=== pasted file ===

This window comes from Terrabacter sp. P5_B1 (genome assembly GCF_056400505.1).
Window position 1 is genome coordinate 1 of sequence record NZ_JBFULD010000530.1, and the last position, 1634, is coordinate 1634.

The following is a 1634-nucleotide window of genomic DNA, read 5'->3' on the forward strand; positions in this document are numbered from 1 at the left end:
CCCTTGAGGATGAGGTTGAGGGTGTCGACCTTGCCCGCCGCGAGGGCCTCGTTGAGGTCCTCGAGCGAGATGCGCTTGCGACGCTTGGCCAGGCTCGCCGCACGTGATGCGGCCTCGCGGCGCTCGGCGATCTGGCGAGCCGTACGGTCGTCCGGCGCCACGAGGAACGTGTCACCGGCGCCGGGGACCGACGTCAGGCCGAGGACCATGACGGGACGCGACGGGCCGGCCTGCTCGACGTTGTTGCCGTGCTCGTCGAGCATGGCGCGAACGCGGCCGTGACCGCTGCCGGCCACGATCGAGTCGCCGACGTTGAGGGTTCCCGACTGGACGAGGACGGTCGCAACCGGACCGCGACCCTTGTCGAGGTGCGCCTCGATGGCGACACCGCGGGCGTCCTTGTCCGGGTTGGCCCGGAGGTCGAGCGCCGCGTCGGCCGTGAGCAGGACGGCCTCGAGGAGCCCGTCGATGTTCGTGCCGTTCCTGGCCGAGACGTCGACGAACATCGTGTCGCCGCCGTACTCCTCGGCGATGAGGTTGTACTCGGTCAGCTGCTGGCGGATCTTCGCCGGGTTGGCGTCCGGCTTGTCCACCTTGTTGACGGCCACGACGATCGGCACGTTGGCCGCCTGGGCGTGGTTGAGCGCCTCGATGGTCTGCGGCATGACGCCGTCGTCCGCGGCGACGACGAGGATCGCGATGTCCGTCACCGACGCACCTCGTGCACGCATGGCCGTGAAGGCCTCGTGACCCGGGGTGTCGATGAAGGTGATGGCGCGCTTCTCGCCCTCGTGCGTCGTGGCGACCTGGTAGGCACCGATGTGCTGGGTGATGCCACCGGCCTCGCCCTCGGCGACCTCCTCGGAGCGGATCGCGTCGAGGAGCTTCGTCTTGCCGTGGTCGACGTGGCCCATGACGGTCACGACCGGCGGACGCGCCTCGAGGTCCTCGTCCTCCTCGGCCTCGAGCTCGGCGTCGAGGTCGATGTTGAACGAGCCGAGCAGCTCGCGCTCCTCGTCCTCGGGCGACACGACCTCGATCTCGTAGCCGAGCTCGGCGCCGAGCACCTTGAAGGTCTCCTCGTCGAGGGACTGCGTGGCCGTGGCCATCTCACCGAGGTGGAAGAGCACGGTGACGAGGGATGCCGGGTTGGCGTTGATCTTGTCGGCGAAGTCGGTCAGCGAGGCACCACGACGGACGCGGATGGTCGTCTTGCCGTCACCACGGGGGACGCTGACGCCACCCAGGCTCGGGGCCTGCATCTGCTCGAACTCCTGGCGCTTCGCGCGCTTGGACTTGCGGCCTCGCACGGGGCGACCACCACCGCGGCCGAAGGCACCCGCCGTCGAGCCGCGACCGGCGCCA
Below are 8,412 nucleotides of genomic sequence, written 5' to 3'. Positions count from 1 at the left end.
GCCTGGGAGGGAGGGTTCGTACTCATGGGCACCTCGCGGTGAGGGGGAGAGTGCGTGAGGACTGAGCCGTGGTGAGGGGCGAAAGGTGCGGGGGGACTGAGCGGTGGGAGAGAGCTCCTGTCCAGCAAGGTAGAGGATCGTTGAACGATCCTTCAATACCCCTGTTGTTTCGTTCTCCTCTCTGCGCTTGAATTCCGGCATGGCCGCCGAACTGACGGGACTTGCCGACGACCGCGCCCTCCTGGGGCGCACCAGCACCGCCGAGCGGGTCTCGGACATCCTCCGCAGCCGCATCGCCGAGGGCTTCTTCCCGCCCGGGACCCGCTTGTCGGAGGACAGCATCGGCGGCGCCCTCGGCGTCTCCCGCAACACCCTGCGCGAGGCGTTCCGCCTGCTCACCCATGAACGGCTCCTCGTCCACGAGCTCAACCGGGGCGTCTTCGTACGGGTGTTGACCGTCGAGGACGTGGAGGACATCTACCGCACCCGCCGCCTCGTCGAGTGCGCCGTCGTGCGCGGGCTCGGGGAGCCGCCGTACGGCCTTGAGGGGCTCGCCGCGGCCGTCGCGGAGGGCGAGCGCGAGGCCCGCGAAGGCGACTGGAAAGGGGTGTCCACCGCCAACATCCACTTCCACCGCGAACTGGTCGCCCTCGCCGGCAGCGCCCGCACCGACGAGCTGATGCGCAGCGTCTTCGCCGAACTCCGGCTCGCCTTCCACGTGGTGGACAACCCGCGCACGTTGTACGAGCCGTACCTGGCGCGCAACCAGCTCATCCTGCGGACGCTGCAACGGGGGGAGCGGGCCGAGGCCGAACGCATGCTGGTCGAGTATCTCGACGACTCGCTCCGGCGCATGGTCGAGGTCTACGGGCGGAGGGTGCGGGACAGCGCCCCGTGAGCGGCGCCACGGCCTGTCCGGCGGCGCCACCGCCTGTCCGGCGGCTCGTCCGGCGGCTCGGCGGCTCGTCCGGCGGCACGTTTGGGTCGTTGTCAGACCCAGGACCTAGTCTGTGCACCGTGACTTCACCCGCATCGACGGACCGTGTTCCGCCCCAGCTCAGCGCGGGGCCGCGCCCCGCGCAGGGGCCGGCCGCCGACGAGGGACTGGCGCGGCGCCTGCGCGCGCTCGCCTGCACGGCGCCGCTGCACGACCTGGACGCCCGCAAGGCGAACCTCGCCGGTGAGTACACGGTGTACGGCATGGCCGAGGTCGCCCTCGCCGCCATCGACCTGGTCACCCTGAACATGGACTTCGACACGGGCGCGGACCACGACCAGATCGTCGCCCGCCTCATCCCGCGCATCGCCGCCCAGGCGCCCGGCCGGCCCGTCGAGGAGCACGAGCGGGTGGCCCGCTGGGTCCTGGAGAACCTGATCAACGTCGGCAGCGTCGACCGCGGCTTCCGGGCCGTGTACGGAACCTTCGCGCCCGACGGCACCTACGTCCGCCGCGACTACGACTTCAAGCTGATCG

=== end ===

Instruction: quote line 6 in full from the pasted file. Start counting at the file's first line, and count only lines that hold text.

GCCTGGGAGGGAGGGTTCGTACTCATGGGCACCTCGCGGTGAGGGGGAGAGTGCGTGAGGACTGAGCCGTGGTGAGGGGCGAAAGGTGCGGGGGGACTGAGCGGTGGGAGAGAGCTCCTGTCCAGCAAGGTAGAGGATCGTTGAACGATCCTTCAATACCCCTGTTGTTTCGTTCTCCTCTCTGCGCTTGAATTCCGGCATGGCCGCCGAACTGACGGGACTTGCCGACGACCGCGCCCTCCTGGGGCGCACCAGCACCGCCGAGCGGGTCTCGGACATCCTCCGCAGCCGCATCGCCGAGGGCTTCTTCCCGCCCGGGACCCGCTTGTCGGAGGACAGCATCGGCGGCGCCCTCGGCGTCTCCCGCAACACCCTGCGCGAGGCGTTCCGCCTGCTCACCCATGAACGGCTCCTCGTCCACGAGCTCAACCGGGGCGTCTTCGTACGGGTGTTGACCGTCGAGGACGTGGAGGACATCTACCGCACCCGCCGCCTCGTCGAGTGCGCCGTCGTGCGCGGGCTCGGGGAGCCGCCGTACGGCCTTGAGGGGCTCGCCGCGGCCGTCGCGGAGGGCGAGCGCGAGGCCCGCGAAGGCGACTGGAAAGGGGTGTCCACCGCCAACATCCACTTCCACCGCGAACTGGTCGCCCTCGCCGGCAGCGCCCGCACCGACGAGCTGATGCGCAGCGTCTTCGCCGAACTCCGGCTCGCCTTCCACGTGGTGGACAACCCGCGCACGTTGTACGAGCCGTACCTGGCGCGCAACCAGCTCATCCTGCGGACGCTGCAACGGGGGGAGCGGGCCGAGGCCGAACGCATGCTGGTCGAGTATCTCGACGACTCGCTCCGGCGCATGGTCGAGGTCTACGGGCGGAGGGTGCGGGACAGCGCCCCGTGAGCGGCGCCACGGCCTGTCCGGCGGCGCCACCGCCTGTCCGGCGGCTCGTCCGGCGGCTCGGCGGCTCGTCCGGCGGCACGTTTGGGTCGTTGTCAGACCCAGGACCTAGTCTGTGCACCGTGACTTCACCCGCATCGACGGACCGTGTTCCGCCCCAGCTCAGCGCGGGGCCGCGCCCCGCGCAGGGGCCGGCCGCCGACGAGGGACTGGCGCGGCGCCTGCGCGCGCTCGCCTGCACGGCGCCGCTGCACGACCTGGACGCCCGCAAGGCGAACCTCGCCGGTGAGTACACGGTGTACGGCATGGCCGAGGTCGCCCTCGCCGCCATCGACCTGGTCACCCTGAACATGGACTTCGACACGGGCGCGGACCACGACCAGATCGTCGCCCGCCTCATCCCGCGCATCGCCGCCCAGGCGCCCGGCCGGCCCGTCGAGGAGCACGAGCGGGTGGCCCGCTGGGTCCTGGAGAACCTGATCAACGTCGGCAGCGTCGACCGCGGCTTCCGGGCCGTGTACGGAACCTTCGCGCCCGACGGCACCTACGTCCGCCGCGACTACGACTTCAAGCTGATCG